Top 5 WordPress Website Security Tips

Cyber-attacks are increasing by the day, as more and more people take to the internet.

It’s for this reason why you’ll want to ensure that your WordPress website security is up to scratch.

WordPress is the most well-known content management system that is used on over 30% of all the websites on the internet today.

Ultimately, it’s free to use, but there are a number of premium features, which come available at reasonable prices.

Recent studies have shown that over 70% of sites on the internet are vulnerable to attacks from cybercriminals.

This is because webmasters fail to provide their websites with adequate security.

In addition to that, close to 10% of security loopholes, on a WordPress website, is created by having a weak password.

So the first thing you’ll want to do is ensure you’re using a complex password.

There are a number of things you’ll need to be aware of if you want to secure your site.

In this article, I intend to discuss the top 5 WordPress website security tips.

So continue reading, if you want to make your website hack-proof.

 

  1. Use Two-Factor Authentication

If you implement two-factor authentication on your login page, you can almost guarantee the security of your site.

When you adopt this two-factor method, the user is required to provide two modes of authentication.

It could be a standard password, and a secret code or question. This helps by increasing the level of security, right at the login screen.

 

  1. Update Your WordPress Site Regularly

Whenever WordPress comes out with a new release, it always comes with improved security measures. Lots of vulnerabilities and bugs are identified and repaired, with each new version.

Whenever end users identify a particular issue with WordPress, whether it be a fault or malicious bug, the development team will get to it, and release a new update that irons out these identified problems.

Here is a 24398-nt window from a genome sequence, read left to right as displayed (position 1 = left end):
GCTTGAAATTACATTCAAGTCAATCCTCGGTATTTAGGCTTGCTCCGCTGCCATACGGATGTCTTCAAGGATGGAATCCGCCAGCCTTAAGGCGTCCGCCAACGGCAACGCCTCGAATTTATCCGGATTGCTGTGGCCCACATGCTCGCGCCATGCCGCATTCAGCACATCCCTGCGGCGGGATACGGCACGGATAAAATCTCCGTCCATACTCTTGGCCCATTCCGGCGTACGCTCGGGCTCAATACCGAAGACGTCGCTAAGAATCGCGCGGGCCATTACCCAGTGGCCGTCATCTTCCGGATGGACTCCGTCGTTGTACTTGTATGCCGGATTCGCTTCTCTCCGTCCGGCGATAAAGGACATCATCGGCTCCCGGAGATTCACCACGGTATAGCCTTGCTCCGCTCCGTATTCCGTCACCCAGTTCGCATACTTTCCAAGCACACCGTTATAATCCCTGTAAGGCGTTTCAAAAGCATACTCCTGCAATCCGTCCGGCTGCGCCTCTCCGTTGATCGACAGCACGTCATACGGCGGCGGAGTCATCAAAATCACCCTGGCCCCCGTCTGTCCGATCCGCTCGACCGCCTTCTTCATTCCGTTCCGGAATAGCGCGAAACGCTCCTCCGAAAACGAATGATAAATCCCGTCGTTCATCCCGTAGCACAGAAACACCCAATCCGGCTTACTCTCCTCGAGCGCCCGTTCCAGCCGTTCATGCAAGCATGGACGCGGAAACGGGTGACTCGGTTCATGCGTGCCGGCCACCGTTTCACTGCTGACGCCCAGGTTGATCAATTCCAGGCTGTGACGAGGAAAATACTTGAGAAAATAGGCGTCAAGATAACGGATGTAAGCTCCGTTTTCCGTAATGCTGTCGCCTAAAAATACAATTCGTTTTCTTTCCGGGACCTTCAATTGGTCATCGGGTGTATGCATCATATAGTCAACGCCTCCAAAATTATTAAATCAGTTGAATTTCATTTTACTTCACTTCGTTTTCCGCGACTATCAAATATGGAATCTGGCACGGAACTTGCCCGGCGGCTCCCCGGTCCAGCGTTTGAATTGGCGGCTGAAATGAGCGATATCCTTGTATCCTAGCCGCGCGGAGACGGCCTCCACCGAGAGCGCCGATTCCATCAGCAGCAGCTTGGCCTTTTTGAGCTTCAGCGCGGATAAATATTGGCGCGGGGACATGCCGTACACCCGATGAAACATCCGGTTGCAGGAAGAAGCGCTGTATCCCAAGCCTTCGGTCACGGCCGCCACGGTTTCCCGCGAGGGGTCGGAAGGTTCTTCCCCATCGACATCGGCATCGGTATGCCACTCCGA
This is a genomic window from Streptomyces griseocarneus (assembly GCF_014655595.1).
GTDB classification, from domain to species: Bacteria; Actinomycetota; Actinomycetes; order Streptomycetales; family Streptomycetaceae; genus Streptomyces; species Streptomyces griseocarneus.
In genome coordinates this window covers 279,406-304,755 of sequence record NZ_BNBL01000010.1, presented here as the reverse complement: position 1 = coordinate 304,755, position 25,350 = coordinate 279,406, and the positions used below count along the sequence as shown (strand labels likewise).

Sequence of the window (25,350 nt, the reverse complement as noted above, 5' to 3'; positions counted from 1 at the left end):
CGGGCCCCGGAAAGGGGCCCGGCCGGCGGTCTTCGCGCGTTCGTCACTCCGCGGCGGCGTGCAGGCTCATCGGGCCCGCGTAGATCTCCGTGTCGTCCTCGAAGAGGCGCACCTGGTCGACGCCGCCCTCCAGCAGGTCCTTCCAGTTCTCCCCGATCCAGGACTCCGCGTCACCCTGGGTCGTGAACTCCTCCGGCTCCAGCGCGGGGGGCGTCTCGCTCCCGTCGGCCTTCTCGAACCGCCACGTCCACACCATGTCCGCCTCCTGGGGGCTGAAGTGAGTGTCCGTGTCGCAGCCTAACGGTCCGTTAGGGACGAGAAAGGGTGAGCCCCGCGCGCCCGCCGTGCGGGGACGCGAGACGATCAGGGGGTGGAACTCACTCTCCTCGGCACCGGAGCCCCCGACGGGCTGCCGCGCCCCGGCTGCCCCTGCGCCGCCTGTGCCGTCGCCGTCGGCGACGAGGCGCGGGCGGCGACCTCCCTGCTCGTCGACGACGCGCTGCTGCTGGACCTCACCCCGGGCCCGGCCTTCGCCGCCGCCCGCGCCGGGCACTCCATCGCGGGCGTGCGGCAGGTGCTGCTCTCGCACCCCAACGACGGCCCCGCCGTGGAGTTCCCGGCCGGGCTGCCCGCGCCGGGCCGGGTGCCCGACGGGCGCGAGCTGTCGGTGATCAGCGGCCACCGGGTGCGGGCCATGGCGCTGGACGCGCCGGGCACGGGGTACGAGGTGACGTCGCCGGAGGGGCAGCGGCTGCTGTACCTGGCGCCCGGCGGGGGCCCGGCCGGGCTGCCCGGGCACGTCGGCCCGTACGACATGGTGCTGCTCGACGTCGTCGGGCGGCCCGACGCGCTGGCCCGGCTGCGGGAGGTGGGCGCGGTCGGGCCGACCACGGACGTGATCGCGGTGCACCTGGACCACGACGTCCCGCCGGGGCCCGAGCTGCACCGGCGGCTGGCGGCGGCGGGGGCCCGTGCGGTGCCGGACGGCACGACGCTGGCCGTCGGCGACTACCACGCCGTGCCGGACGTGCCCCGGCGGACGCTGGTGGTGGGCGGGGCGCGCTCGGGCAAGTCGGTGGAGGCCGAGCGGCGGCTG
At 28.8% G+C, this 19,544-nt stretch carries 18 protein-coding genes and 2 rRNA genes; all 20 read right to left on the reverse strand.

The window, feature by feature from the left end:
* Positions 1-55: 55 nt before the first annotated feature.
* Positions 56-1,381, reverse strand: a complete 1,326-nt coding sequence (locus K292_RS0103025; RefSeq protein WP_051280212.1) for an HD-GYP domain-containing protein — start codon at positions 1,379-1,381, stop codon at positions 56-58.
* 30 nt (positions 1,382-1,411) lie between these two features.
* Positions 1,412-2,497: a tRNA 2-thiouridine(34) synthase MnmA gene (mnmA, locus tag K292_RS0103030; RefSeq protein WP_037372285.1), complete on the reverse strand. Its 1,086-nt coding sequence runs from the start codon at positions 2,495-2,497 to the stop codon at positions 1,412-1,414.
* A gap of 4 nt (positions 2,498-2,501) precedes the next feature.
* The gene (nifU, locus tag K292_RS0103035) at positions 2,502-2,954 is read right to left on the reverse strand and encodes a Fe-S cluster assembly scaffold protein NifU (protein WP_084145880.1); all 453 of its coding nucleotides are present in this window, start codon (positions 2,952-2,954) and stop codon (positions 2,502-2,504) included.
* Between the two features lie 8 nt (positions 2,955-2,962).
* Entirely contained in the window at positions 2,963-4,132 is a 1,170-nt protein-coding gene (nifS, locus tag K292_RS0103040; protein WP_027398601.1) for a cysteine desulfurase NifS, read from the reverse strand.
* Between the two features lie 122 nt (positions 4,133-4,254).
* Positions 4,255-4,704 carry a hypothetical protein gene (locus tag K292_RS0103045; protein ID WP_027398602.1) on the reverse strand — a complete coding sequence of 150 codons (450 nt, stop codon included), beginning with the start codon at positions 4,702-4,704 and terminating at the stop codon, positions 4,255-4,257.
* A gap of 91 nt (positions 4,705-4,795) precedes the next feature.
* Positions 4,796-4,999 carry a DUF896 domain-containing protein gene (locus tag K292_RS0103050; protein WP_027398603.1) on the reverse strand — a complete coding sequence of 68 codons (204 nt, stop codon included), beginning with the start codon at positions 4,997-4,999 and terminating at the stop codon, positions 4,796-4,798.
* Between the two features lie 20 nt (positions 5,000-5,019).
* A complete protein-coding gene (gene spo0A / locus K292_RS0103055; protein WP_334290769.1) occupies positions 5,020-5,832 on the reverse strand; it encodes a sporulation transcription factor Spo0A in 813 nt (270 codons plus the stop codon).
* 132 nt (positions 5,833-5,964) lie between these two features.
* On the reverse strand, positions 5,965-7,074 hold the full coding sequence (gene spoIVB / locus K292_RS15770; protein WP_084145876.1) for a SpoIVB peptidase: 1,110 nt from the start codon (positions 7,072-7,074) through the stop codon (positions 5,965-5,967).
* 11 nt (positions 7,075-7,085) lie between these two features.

Thus, if you don’t update, you miss out and put your site at risk.

Updating your WordPress is fairly simple, and can be done from the dashboard.

Depending on the type of update, whether it’s a small update or major update, will determine whether or not you’ll need to update your WordPress site manually or whether it’ll happen automatically.

 

  1. Use Login Limits

When you use login limits, you protect your site against brute force attacks, which typically work, by consistently making login attempts.

If you allow these hackers to try as many different password combinations as they want, then it’s only a matter of time, before they eventually guess right and gain full access to your website.

Adding a login limit to your website is relatively simple. The best way to do it is by downloading the appropriate plugin.

These plugins are typically multifaceted, which means, they’ll offer additional forms of security, which you may want to look into.

So yes, go out there and get a plugin that will limit login attempts, to no more than 3 – 5.

 

  1. Change Your Password Regularly

One of the most effective ways to keep your website security is by constantly changing your password. You’ll want to keep a note of your password strength so that hackers cannot easily guess it.

Consider using special characters, numbers and uppercase and lowercase letters. The stronger the password, the less likely it is, for someone to crack it.

 

  1. Switch to HTTPS

There are so many different kinds of attacks that happen on the internet, such as those that involve intercepting sent data.

Often times, when this happens, neither the sender nor the receiver is aware that their data has been hijacked.

When you use HTTPS, you keep your traffic data secure by encrypting it, behind SSL certificates.

If you want to use HTTPS, then the first thing you’ll need to do is purchase an SSL certificate. The difficulty of attaining one depends greatly on your hosting company.

Most hosting companies will be able to automate the entire process of migrating over to HTTPS, whereas other companies may require you to do it manually.

Your wp-config.php file will need to be edited to reflect your transition to HTTPS.

Once the backend of the website has been moved to HTTPS, you’ll then have to go through the arduous task of switching the site over from HTTP to HTTPS.

There are many plugins that you can use to do this, not only will you need to change the site address, but you’ll also have to change all the image URLs (in posts), and your plugin URLs, ensuring that nothing points to the old HTTP.

Uchenna Ani-Okoye

Uchenna Ani-Okoye is a former IT Manager who now runs his own computer support website https://www.compuchenna.co.uk.

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